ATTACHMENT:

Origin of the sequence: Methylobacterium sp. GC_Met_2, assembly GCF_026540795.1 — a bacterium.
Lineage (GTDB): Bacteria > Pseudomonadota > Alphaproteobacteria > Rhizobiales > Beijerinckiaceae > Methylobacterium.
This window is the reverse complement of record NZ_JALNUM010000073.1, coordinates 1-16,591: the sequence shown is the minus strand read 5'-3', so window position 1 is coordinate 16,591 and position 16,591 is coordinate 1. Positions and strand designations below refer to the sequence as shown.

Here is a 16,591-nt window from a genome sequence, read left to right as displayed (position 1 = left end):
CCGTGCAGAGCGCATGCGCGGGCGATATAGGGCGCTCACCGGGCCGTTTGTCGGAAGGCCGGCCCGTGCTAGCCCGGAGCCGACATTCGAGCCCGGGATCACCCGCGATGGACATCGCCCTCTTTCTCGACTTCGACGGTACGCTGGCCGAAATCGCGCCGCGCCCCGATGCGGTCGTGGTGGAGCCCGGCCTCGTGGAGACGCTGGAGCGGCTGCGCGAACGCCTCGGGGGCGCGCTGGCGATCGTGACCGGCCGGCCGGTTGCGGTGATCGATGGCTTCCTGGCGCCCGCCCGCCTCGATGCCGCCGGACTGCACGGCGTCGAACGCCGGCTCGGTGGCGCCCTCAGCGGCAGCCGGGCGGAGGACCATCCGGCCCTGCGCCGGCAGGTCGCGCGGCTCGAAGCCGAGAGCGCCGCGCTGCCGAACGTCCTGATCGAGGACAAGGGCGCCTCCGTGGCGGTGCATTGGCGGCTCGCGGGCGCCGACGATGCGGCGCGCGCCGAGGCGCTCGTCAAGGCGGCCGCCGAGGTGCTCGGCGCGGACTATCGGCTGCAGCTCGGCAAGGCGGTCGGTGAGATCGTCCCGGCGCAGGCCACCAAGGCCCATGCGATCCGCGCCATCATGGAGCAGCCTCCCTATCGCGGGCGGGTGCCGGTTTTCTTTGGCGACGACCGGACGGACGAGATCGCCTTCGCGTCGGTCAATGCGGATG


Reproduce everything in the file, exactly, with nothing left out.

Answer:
Origin of the sequence: Methylobacterium sp. GC_Met_2, assembly GCF_026540795.1 — a bacterium.
Lineage (GTDB): Bacteria > Pseudomonadota > Alphaproteobacteria > Rhizobiales > Beijerinckiaceae > Methylobacterium.
This window is the reverse complement of record NZ_JALNUM010000073.1, coordinates 1-16,591: the sequence shown is the minus strand read 5'-3', so window position 1 is coordinate 16,591 and position 16,591 is coordinate 1. Positions and strand designations below refer to the sequence as shown.

Here is a 16,591-nt window from a genome sequence, read left to right as displayed (position 1 = left end):
CCGTGCAGAGCGCATGCGCGGGCGATATAGGGCGCTCACCGGGCCGTTTGTCGGAAGGCCGGCCCGTGCTAGCCCGGAGCCGACATTCGAGCCCGGGATCACCCGCGATGGACATCGCCCTCTTTCTCGACTTCGACGGTACGCTGGCCGAAATCGCGCCGCGCCCCGATGCGGTCGTGGTGGAGCCCGGCCTCGTGGAGACGCTGGAGCGGCTGCGCGAACGCCTCGGGGGCGCGCTGGCGATCGTGACCGGCCGGCCGGTTGCGGTGATCGATGGCTTCCTGGCGCCCGCCCGCCTCGATGCCGCCGGACTGCACGGCGTCGAACGCCGGCTCGGTGGCGCCCTCAGCGGCAGCCGGGCGGAGGACCATCCGGCCCTGCGCCGGCAGGTCGCGCGGCTCGAAGCCGAGAGCGCCGCGCTGCCGAACGTCCTGATCGAGGACAAGGGCGCCTCCGTGGCGGTGCATTGGCGGCTCGCGGGCGCCGACGATGCGGCGCGCGCCGAGGCGCTCGTCAAGGCGGCCGCCGAGGTGCTCGGCGCGGACTATCGGCTGCAGCTCGGCAAGGCGGTCGGTGAGATCGTCCCGGCGCAGGCCACCAAGGCCCATGCGATCCGCGCCATCATGGAGCAGCCTCCCTATCGCGGGCGGGTGCCGGTTTTCTTTGGCGACGACCGGACGGACGAGATCGCCTTCGCGTCGGTCAATGCGGATG